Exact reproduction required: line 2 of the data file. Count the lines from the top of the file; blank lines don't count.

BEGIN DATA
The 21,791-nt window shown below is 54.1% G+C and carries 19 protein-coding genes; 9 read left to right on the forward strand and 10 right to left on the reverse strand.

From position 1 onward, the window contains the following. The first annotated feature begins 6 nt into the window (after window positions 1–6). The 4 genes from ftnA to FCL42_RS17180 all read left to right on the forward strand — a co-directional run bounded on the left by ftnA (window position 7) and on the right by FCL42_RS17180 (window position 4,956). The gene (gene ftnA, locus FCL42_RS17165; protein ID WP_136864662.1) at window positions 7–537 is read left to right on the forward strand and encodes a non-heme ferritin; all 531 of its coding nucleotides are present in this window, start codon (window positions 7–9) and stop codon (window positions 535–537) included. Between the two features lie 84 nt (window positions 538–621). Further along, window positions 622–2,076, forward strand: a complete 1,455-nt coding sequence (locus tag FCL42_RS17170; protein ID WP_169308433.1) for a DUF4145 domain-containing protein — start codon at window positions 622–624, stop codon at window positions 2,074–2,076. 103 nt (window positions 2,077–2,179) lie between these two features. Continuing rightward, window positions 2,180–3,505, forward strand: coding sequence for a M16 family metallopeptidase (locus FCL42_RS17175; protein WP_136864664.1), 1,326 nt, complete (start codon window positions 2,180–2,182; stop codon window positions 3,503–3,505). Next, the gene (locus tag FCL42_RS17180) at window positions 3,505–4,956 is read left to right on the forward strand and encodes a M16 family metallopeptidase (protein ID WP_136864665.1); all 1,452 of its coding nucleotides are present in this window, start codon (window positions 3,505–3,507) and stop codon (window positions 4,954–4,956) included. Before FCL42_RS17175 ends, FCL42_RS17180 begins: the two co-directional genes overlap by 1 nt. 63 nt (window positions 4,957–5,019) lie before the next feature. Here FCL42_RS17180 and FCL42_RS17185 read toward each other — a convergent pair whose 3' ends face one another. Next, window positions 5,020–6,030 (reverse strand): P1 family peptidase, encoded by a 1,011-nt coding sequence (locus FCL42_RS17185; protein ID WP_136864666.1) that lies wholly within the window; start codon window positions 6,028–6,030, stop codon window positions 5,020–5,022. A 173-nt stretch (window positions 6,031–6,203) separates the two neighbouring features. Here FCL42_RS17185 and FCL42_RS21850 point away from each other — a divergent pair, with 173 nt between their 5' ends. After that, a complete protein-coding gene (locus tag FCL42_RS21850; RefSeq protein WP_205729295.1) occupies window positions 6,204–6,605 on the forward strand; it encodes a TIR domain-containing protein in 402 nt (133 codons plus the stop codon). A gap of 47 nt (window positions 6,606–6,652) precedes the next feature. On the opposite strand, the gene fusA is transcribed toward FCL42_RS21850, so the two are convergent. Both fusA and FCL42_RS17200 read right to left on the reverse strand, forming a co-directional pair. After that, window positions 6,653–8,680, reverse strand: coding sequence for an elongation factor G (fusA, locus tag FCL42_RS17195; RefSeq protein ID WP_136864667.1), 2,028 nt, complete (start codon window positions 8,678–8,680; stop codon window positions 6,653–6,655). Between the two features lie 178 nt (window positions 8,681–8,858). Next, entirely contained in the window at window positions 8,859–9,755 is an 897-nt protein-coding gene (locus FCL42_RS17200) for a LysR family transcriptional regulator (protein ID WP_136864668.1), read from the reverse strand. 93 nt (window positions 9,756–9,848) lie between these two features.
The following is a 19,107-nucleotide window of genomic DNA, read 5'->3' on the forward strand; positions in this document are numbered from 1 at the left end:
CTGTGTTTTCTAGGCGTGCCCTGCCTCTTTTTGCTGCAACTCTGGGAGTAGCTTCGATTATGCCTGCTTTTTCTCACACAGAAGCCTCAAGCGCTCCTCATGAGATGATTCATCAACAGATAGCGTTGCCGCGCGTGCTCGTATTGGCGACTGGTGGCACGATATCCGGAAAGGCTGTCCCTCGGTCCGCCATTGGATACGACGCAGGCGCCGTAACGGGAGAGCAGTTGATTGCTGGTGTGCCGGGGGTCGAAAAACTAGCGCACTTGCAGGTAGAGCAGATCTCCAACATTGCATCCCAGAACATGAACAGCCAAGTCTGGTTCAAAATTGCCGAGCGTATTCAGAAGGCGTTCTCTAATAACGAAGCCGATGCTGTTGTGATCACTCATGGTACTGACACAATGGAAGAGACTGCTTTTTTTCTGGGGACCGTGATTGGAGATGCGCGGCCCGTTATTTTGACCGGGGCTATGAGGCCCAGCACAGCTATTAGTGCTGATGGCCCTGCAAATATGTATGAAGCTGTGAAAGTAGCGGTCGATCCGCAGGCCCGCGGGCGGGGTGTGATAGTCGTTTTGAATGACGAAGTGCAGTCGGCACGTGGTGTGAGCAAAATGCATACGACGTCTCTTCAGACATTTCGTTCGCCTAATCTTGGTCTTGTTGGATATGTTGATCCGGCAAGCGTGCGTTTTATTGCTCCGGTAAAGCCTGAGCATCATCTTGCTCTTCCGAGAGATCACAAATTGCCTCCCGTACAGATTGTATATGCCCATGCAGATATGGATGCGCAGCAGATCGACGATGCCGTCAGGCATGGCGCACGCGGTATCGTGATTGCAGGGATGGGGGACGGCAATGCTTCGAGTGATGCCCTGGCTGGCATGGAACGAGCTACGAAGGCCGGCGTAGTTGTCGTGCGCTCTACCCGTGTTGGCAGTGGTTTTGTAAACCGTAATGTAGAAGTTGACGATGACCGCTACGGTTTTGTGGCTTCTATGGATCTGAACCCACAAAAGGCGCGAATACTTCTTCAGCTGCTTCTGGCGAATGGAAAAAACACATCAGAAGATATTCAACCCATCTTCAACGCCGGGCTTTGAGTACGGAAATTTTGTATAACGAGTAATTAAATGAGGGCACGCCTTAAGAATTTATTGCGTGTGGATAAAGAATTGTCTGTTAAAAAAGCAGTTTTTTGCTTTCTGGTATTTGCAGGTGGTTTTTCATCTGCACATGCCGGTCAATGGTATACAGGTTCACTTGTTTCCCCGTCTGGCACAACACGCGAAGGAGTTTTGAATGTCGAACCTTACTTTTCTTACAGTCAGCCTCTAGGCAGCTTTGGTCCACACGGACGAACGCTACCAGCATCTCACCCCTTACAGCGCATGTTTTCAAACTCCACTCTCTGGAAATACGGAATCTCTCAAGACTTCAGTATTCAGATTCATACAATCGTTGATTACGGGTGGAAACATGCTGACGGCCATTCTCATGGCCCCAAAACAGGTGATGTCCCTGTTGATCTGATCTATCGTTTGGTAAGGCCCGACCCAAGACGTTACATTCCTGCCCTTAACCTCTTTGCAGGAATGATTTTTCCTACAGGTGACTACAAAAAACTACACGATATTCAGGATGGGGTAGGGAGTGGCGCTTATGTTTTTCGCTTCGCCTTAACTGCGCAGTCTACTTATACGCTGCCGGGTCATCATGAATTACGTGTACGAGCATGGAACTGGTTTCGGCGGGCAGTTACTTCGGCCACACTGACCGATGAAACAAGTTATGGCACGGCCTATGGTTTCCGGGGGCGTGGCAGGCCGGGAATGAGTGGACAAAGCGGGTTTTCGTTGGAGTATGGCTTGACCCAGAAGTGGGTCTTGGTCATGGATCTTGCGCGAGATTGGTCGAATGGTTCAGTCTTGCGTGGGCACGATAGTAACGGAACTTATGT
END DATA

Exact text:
From position 1 onward, the window contains the following. The first annotated feature begins 6 nt into the window (after window positions 1–6). The 4 genes from ftnA to FCL42_RS17180 all read left to right on the forward strand — a co-directional run bounded on the left by ftnA (window position 7) and on the right by FCL42_RS17180 (window position 4,956). The gene (gene ftnA, locus FCL42_RS17165; protein ID WP_136864662.1) at window positions 7–537 is read left to right on the forward strand and encodes a non-heme ferritin; all 531 of its coding nucleotides are present in this window, start codon (window positions 7–9) and stop codon (window positions 535–537) included. Between the two features lie 84 nt (window positions 538–621). Further along, window positions 622–2,076, forward strand: a complete 1,455-nt coding sequence (locus tag FCL42_RS17170; protein ID WP_169308433.1) for a DUF4145 domain-containing protein — start codon at window positions 622–624, stop codon at window positions 2,074–2,076. 103 nt (window positions 2,077–2,179) lie between these two features. Continuing rightward, window positions 2,180–3,505, forward strand: coding sequence for a M16 family metallopeptidase (locus FCL42_RS17175; protein WP_136864664.1), 1,326 nt, complete (start codon window positions 2,180–2,182; stop codon window positions 3,503–3,505). Next, the gene (locus tag FCL42_RS17180) at window positions 3,505–4,956 is read left to right on the forward strand and encodes a M16 family metallopeptidase (protein ID WP_136864665.1); all 1,452 of its coding nucleotides are present in this window, start codon (window positions 3,505–3,507) and stop codon (window positions 4,954–4,956) included. Before FCL42_RS17175 ends, FCL42_RS17180 begins: the two co-directional genes overlap by 1 nt. 63 nt (window positions 4,957–5,019) lie before the next feature. Here FCL42_RS17180 and FCL42_RS17185 read toward each other — a convergent pair whose 3' ends face one another. Next, window positions 5,020–6,030 (reverse strand): P1 family peptidase, encoded by a 1,011-nt coding sequence (locus FCL42_RS17185; protein ID WP_136864666.1) that lies wholly within the window; start codon window positions 6,028–6,030, stop codon window positions 5,020–5,022. A 173-nt stretch (window positions 6,031–6,203) separates the two neighbouring features. Here FCL42_RS17185 and FCL42_RS21850 point away from each other — a divergent pair, with 173 nt between their 5' ends. After that, a complete protein-coding gene (locus tag FCL42_RS21850; RefSeq protein WP_205729295.1) occupies window positions 6,204–6,605 on the forward strand; it encodes a TIR domain-containing protein in 402 nt (133 codons plus the stop codon). A gap of 47 nt (window positions 6,606–6,652) precedes the next feature. On the opposite strand, the gene fusA is transcribed toward FCL42_RS21850, so the two are convergent. Both fusA and FCL42_RS17200 read right to left on the reverse strand, forming a co-directional pair. After that, window positions 6,653–8,680, reverse strand: coding sequence for an elongation factor G (fusA, locus tag FCL42_RS17195; RefSeq protein ID WP_136864667.1), 2,028 nt, complete (start codon window positions 8,678–8,680; stop codon window positions 6,653–6,655). Between the two features lie 178 nt (window positions 8,681–8,858). Next, entirely contained in the window at window positions 8,859–9,755 is an 897-nt protein-coding gene (locus FCL42_RS17200) for a LysR family transcriptional regulator (protein ID WP_136864668.1), read from the reverse strand. 93 nt (window positions 9,756–9,848) lie between these two features.